home > News and Publications > Publications
 

To Share or Not to Share: Physician Participation in EHRs and Data Sharing Agreements

    • SharingCoverPhysicians are increasingly finding themselves in situations when, through incentive programs or the need for quicker access to patient test results and other medical records, they are subscribing to health system/hospital electronic health record platforms. Sometimes these subscriptions are limited in scope and physicians may simply utilize a hospital-based electronic medical record system to obtain studies without having to transfer their own electronic or paper medical records and patient billing to a single source system. Other physicians may choose to utilize the health systems' entire electronic health record for reasons related to competitive advantage, convenience, cost, and simply not understanding enough about electronic medical record systems and the data housed within them to purchase a system on their own.

      Independent and clinically integrated physicians share concerns that once they consent to participate in a hospital-based electronic health record system, they may lose control of their data or patient population as well as the ability to prevent marketing to their patients by hospitals and affiliated business associates. Unfortunately, the widespread use of electronic health records and patient portals by U.S. health care consumers is too new to adequately measure patient outcomes and patient satisfaction resulting from the use of health care technology. Some of the functions of an EHR system include providing portals for populations of patients.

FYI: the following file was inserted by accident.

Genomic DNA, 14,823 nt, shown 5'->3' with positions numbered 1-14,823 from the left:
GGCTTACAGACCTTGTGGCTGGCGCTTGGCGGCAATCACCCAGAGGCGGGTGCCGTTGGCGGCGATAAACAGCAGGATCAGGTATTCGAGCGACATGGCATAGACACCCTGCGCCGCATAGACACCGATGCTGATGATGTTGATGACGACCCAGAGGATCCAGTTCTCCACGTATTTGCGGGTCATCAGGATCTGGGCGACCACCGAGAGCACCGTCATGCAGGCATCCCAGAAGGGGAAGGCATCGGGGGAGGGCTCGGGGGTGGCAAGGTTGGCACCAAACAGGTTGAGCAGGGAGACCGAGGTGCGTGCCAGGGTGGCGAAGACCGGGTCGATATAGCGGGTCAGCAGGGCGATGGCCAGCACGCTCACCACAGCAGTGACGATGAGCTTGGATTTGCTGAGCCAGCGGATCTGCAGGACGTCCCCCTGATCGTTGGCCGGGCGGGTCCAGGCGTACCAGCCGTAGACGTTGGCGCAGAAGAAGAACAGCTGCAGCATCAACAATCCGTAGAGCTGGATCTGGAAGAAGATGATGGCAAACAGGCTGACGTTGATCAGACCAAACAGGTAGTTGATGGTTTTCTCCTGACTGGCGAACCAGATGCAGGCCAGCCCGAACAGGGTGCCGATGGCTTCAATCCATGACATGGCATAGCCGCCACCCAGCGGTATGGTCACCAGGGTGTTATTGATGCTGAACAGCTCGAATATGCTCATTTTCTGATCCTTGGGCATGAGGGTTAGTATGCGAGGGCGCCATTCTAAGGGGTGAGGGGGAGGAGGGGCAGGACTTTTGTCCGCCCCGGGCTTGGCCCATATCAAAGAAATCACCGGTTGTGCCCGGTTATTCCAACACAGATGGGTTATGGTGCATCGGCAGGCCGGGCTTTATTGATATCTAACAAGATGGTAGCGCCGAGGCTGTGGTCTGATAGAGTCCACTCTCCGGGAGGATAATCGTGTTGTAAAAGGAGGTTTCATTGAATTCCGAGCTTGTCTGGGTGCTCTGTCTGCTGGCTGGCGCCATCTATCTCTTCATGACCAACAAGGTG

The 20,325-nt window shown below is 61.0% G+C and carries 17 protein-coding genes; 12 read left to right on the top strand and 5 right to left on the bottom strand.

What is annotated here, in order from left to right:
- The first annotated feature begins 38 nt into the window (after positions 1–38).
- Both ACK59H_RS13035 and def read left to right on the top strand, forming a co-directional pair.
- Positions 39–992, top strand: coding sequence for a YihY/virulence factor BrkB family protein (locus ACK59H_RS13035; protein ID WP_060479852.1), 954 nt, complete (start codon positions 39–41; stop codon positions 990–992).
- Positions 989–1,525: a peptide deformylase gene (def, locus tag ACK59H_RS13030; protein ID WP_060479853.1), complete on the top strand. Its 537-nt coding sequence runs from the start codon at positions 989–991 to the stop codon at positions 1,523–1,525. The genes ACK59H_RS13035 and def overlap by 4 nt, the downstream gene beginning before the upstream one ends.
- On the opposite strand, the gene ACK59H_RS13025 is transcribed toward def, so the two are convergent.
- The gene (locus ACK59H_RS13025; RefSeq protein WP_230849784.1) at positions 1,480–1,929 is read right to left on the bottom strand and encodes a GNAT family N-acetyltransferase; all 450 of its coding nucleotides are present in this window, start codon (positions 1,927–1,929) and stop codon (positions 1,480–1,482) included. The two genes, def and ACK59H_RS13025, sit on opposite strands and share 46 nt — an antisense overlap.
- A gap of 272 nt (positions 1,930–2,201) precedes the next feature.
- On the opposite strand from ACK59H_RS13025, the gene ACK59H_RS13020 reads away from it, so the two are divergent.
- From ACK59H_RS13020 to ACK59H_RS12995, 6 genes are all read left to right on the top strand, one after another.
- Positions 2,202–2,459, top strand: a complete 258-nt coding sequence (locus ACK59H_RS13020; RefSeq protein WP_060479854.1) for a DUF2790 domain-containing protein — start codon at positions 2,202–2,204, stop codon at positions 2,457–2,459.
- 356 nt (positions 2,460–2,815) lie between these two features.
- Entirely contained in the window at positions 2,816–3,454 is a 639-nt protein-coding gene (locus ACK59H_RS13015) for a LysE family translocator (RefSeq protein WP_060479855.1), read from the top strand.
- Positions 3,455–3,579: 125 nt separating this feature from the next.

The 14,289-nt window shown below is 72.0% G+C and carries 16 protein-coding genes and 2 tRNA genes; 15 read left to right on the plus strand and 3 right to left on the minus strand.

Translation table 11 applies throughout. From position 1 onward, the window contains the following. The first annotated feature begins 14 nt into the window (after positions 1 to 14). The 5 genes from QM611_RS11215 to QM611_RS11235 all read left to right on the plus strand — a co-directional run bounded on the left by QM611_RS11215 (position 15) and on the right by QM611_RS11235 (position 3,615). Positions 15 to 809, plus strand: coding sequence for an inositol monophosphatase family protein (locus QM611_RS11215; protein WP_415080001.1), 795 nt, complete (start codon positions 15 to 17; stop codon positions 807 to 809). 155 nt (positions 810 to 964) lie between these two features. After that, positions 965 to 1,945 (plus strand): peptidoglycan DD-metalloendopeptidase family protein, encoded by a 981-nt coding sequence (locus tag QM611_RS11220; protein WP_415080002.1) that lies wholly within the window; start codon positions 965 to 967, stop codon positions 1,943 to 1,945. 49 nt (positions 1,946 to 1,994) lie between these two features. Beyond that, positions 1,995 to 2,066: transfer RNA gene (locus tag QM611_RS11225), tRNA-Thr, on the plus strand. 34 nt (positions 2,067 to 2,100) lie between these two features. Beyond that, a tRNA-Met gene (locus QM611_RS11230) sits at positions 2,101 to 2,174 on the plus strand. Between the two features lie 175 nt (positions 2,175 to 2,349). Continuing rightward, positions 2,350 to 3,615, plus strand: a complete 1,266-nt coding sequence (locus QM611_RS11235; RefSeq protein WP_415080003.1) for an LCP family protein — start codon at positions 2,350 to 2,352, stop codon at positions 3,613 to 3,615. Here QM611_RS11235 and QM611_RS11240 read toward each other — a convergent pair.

These portals can be used by patients to schedule appointments, email physicians and other clinicians, request prescription refills, access laboratory and radiology results, view medication and problem lists, and retrieve patient account information. Although the operation of a patient portal is a critical function to achieving Meaningful Use, many physicians to date have proceeded cautiously with the types of information that they release to their patients.

       

      To view this Issue Brief in its entirety, please log in.



View Full Site View Mobile Site